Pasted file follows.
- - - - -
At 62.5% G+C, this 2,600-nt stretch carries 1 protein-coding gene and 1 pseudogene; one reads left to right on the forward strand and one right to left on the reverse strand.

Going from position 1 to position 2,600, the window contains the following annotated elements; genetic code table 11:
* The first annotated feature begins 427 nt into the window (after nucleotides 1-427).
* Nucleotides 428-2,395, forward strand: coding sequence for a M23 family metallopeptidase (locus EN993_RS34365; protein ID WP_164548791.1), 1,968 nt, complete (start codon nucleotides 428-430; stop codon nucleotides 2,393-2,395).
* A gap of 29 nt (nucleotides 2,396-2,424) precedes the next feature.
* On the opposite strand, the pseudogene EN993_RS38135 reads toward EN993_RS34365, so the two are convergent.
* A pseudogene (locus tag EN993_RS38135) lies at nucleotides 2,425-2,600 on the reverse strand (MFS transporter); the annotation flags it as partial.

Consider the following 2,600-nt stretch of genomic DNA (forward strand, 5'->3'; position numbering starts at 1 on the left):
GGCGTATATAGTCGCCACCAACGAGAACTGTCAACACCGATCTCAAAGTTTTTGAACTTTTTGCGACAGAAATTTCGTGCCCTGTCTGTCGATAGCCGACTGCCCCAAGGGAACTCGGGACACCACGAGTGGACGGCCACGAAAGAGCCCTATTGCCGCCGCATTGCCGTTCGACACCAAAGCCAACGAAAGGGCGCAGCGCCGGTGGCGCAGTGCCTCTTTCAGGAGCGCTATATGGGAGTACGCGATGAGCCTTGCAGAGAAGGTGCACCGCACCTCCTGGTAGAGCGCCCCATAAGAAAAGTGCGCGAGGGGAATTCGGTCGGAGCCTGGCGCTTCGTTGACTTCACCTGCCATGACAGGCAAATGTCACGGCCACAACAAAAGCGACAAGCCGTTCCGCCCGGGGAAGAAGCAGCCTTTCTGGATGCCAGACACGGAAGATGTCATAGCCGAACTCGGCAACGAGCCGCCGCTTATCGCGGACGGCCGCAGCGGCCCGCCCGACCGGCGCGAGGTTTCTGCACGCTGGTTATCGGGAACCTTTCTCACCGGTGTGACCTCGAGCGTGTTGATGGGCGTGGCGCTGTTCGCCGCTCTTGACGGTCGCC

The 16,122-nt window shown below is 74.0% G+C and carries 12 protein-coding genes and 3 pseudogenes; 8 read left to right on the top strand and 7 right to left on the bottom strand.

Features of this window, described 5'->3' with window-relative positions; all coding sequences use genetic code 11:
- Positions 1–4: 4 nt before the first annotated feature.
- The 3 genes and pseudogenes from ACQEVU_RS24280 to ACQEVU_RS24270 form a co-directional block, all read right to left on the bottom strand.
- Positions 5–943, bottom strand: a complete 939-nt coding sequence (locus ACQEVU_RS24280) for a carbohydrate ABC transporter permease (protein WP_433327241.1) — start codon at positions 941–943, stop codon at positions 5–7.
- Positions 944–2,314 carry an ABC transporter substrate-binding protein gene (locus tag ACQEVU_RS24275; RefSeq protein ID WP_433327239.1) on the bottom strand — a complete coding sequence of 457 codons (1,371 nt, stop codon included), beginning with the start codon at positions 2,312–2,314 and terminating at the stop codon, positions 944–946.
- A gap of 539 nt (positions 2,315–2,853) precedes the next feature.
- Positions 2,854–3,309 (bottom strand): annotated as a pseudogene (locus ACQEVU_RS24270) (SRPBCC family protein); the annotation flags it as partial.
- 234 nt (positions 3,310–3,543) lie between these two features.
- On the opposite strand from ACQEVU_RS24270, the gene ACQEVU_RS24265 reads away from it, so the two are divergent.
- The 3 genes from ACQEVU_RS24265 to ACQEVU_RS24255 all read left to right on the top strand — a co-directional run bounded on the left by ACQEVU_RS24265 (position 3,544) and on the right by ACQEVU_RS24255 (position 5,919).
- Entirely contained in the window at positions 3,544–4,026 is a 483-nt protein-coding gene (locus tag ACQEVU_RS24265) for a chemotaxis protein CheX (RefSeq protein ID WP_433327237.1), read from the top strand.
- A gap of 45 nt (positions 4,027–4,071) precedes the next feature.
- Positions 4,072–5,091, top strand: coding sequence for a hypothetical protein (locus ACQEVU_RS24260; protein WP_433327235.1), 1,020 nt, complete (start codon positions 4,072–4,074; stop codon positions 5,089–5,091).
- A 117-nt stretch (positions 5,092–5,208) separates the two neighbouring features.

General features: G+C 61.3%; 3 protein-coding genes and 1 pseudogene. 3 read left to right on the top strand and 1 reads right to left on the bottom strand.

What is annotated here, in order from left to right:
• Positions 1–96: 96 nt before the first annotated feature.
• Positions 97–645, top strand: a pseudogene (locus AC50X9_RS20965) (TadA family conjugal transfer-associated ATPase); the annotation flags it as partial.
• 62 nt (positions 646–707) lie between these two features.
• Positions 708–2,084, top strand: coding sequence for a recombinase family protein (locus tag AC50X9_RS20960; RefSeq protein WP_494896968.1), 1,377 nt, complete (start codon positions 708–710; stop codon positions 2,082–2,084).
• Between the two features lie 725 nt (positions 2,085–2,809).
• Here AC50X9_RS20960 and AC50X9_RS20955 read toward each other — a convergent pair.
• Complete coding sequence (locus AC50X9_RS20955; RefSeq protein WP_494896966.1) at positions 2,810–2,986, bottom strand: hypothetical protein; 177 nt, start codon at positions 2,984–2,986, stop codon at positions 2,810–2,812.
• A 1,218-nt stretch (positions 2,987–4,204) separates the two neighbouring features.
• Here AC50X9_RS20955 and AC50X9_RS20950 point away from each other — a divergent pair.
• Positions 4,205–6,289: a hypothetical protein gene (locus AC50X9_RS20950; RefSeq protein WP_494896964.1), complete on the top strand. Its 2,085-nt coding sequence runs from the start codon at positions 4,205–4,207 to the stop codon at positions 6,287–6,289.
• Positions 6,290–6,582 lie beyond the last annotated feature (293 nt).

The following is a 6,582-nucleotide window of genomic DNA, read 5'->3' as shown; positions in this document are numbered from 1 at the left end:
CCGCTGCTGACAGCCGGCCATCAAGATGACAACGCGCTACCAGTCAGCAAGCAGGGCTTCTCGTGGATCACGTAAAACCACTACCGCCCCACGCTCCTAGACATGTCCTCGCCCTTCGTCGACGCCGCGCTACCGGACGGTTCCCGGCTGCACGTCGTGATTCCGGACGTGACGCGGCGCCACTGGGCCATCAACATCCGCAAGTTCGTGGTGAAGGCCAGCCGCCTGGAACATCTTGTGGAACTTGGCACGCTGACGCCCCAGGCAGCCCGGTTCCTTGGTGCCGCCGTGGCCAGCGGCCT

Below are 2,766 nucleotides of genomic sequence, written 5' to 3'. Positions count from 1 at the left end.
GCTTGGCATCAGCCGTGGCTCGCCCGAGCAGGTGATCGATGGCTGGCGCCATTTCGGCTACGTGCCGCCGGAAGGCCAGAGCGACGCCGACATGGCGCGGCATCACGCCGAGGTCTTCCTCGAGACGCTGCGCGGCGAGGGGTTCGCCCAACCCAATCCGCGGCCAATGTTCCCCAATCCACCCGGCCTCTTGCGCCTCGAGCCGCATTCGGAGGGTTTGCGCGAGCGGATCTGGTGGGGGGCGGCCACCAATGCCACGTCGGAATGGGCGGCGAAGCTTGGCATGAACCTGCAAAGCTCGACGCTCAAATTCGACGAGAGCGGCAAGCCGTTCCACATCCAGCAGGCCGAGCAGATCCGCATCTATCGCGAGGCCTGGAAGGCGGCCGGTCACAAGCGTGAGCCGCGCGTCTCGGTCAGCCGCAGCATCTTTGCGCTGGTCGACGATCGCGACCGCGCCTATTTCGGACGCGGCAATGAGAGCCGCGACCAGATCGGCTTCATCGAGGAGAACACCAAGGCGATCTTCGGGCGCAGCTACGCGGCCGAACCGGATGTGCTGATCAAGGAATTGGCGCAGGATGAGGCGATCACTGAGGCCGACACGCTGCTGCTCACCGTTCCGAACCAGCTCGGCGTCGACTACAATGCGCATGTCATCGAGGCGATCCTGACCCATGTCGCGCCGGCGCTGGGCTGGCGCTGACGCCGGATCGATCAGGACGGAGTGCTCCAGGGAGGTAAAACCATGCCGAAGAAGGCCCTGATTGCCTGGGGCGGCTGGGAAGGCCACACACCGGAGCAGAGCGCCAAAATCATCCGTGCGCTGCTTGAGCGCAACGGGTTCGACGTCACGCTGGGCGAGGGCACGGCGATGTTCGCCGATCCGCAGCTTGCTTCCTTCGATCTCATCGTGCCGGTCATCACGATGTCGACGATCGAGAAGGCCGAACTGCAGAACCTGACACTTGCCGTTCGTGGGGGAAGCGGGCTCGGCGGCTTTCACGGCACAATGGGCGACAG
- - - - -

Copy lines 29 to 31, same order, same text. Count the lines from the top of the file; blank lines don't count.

• 62 nt (positions 646–707) lie between these two features.
• Positions 708–2,084, top strand: coding sequence for a recombinase family protein (locus tag AC50X9_RS20960; RefSeq protein WP_494896968.1), 1,377 nt, complete (start codon positions 708–710; stop codon positions 2,082–2,084).
• Between the two features lie 725 nt (positions 2,085–2,809).